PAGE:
For the money, a 1284 is one of the best AVR's, it's got lots of pins and loads of all 3 types of memory. If you really need a board, CrossRoads (a member at the forum here) sells one just for that chip. It can probably handle all you want and more.

BTW, how about an anemometer? Tell if you have head, tail or maybe side winds? I rode enough years to have wanted THAT. Oh heck, one of those would have been fun drafting trucks! Watch the headwind drop as you get behind the right brake light.  :D
But it's mostly good if you're keeping a speed log. And to go with that, how about a gyro and accelerometer? Then you're closer to full kit.


A bike speedometer that uses a Hall sensor and one magnet is going to be lame. Think how much you change speed in 7 feet.

Do your wheel hubs have a ring of holes? They used to. There's both field and optical methods to use those to better watch the wheel turn. Optical is cheaper and simpler but not dirt-proof.

1) http://gammon.com.au/blink  <-- tasking Arduino 1-2-3
2) http://gammon.com.au/serial <-- techniques howto
3) http://gammon.com.au/interrupts
Your sketch can sense ongoing process events in time.
Your sketch can make events to control it over time.


I'm working on a bike computer to replace my really terrible Bell computer. I'm only doing simple speed, distance, Calorie stuff but I've managed to getting it running on a 3v coin battery and sleeping it at low enough power to not need to physically switch it off, the wheel rotating can wake it up. Unfortunately I finally wore out my graphic LCD running it at 5v during programming so now I'm waiting for replacement to finish this thing. As soon as I get it it'll be ready to go on an printed board and mounted to my bike, as wonky as it will look.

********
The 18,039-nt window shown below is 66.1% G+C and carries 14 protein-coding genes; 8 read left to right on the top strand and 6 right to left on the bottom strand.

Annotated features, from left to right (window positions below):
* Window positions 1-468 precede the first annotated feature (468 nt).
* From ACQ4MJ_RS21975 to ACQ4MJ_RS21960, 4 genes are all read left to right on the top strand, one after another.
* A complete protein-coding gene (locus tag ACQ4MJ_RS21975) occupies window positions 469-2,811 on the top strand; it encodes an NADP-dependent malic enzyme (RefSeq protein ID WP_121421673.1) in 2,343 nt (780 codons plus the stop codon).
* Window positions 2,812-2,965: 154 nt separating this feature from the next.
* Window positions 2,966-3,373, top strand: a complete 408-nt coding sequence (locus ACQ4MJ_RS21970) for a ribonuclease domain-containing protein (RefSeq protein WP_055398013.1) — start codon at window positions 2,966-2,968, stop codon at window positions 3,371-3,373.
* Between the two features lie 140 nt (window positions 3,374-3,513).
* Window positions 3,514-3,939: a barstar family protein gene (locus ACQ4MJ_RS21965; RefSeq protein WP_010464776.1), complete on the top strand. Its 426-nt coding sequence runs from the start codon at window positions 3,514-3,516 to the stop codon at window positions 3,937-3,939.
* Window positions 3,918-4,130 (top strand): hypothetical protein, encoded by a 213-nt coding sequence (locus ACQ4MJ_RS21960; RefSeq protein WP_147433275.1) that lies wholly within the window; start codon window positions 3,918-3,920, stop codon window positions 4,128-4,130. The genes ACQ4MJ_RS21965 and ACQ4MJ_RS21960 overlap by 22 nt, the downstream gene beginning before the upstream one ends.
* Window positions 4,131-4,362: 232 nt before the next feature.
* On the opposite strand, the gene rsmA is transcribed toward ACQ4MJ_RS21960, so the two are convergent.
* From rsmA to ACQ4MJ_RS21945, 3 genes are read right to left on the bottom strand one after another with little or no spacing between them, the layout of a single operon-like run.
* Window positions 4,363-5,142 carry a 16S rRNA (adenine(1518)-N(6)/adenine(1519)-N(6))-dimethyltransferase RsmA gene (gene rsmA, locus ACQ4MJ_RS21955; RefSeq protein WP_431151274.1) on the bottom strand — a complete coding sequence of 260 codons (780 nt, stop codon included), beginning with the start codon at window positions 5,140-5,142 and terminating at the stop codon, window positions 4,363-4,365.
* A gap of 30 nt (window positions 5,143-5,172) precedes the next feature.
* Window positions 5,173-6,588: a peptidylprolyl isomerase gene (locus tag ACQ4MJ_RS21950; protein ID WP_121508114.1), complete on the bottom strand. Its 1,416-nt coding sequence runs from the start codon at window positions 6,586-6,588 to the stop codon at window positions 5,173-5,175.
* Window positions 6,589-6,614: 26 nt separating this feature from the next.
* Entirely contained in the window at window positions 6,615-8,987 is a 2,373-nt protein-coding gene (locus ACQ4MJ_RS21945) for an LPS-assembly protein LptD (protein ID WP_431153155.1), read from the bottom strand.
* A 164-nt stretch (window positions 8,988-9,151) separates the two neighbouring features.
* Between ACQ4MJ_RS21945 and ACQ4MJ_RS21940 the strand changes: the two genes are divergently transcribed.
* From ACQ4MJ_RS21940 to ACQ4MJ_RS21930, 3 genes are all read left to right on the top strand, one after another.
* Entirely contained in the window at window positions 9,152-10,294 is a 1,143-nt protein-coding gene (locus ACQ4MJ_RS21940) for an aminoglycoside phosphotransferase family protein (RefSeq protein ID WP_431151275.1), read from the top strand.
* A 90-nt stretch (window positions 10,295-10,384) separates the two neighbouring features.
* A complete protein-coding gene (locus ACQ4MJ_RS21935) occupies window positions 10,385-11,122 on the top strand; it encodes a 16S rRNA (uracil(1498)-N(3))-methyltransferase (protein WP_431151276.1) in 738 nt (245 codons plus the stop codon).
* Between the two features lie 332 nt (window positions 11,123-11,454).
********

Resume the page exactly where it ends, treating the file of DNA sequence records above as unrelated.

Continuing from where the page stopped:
Running off a 3v coin battery probably wont work for you if need GPS. However if you could settle simply for distance then that would really simplify your project. REALLY simplify it. In fact I'd even suggest that you omit it at first simply until you have more of it worked out.

I'd also suggest using a reed switch instead of a hall effect sensor. That's what bike computers usually use. A hall effect sensor would be to tell you how far away the magnet is. But you only need to know when it is passing by. A reed switch will simply switch on as it passes by.

A bike speedometer that uses a Hall sensor and one magnet is going to be lame. Think how much you change speed in 7 feet.

I disagree, at just 10mph that's two updates per second. You wouldn't want it updating any faster, you wouldn't be able to read it.


Arduino is a development board. You can program AVR chips to put in end-products.

You mean, dus take the chip from the board qnd put it on some PCB? That's what I'm planning to do in the end, indeed.

The anemometer sounds fun! Would need some calculations to leave the bike speed out of the wind speed, but that must be not that big of a problem.

I agree with stoopkid on the magnet sensor. Two updates a second (well, more most of the time, since 10mph isn't that fast), is good for me. Maybe in the end I'll want to update it, but for now it's ok.

Stoopkid, I will start with the speed only, yes. I havbe a hometrainer which is great for testing indoor, so I can work out the speed, cadance and heart rate easily.

Good. For now I'll just order some reed sensors and give it a first go.
Thanks guys, I'll keep you updated!